Larry Summers, the Clinton-era treasury secretary who returned to government as Barack Obama's chief economic adviser, is to leave the administration before the end of the year.
The move, announced last night after 24 hours of rumours in Washington, gives the White House the chance to signal a fresh start on economic policy, after voters expressed disappointment at the sluggish pace of the recovery and corporate leaders complained that the administration was pursuing an anti-business agenda.
The President is considering tapping a corporate sector chief executive as a replacement, sources said.
"I will always be grateful that at a time of great peril for our country a man of Larry's brilliance, experience and judgement was willing to answer the call and lead our economic team," Mr Obama said.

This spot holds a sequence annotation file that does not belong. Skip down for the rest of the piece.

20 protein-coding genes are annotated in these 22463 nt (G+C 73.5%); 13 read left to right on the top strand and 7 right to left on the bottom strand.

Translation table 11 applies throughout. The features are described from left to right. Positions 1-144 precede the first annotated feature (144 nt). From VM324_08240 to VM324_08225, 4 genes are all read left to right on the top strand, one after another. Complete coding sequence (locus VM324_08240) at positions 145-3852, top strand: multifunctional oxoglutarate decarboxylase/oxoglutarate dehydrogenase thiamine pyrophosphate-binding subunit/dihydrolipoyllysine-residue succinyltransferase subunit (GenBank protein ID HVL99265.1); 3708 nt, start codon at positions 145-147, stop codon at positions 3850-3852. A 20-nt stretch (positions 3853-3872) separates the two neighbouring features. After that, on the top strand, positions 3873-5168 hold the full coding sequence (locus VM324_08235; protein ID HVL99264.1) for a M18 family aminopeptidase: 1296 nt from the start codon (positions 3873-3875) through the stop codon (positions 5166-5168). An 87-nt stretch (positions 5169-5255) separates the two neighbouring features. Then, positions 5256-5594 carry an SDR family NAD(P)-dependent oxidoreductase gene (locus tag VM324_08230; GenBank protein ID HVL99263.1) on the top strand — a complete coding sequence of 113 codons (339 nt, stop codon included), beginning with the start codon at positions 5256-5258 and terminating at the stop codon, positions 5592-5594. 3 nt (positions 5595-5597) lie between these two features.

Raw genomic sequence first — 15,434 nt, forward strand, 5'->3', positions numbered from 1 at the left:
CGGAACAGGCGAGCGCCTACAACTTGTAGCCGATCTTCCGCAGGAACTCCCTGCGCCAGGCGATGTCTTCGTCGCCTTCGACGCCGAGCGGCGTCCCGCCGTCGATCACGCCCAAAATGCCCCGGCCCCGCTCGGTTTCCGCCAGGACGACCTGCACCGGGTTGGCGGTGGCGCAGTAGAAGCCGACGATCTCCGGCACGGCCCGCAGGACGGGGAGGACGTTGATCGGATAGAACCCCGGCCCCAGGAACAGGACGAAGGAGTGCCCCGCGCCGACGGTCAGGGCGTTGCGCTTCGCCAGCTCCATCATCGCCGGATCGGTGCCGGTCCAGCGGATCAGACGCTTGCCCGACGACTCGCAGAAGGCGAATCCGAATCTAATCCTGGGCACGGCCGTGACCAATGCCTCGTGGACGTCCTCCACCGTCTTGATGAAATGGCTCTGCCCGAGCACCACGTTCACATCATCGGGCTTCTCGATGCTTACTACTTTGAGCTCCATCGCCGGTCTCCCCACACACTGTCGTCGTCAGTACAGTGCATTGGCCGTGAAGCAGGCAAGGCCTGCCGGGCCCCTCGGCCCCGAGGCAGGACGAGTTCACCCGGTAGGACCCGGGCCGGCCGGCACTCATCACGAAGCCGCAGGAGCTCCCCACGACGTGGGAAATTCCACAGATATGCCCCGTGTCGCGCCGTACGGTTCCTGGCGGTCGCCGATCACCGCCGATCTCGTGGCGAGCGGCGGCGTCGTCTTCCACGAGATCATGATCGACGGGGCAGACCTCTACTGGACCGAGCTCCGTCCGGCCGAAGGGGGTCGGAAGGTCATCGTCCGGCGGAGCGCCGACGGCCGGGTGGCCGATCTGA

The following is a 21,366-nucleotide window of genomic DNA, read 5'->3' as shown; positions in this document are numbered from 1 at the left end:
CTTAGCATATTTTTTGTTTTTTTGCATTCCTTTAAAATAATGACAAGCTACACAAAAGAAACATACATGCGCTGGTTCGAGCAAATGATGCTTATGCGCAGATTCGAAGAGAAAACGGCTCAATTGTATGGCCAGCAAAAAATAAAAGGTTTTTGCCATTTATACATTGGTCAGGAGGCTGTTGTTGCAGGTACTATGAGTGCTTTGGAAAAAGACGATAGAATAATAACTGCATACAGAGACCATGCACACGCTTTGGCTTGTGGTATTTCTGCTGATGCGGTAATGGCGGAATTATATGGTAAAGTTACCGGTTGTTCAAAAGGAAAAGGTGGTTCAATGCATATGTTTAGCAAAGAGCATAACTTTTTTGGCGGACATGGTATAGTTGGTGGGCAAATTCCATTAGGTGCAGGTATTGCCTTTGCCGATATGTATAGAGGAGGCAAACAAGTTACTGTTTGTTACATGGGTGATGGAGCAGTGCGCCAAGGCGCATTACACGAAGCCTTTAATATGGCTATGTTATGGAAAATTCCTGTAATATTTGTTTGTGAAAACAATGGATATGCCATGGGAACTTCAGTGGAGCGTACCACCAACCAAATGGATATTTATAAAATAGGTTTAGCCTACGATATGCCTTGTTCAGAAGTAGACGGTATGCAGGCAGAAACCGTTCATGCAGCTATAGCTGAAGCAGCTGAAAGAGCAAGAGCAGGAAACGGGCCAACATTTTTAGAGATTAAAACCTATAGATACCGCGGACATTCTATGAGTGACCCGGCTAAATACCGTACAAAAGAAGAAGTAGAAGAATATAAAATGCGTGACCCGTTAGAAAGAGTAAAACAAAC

Mr Summers will return to a teaching role at Harvard University, where he is an economics professor and former president. In the White House, he had been regarded as a moderate voice, arguing against populist measures against the banking industry.
After the midterm elections in November, only one member of Mr Obama's original economic team will remain, the Summers protégé Tim Geithner, the Treasury Secretary.
Mr Obama had stoked speculation of an imminent reshuffle on Monday when he said of his economic team: "This is tough, the work that they do. They've been at it for two years, and they're going to have a whole range of decisions about family that will factor into this as well."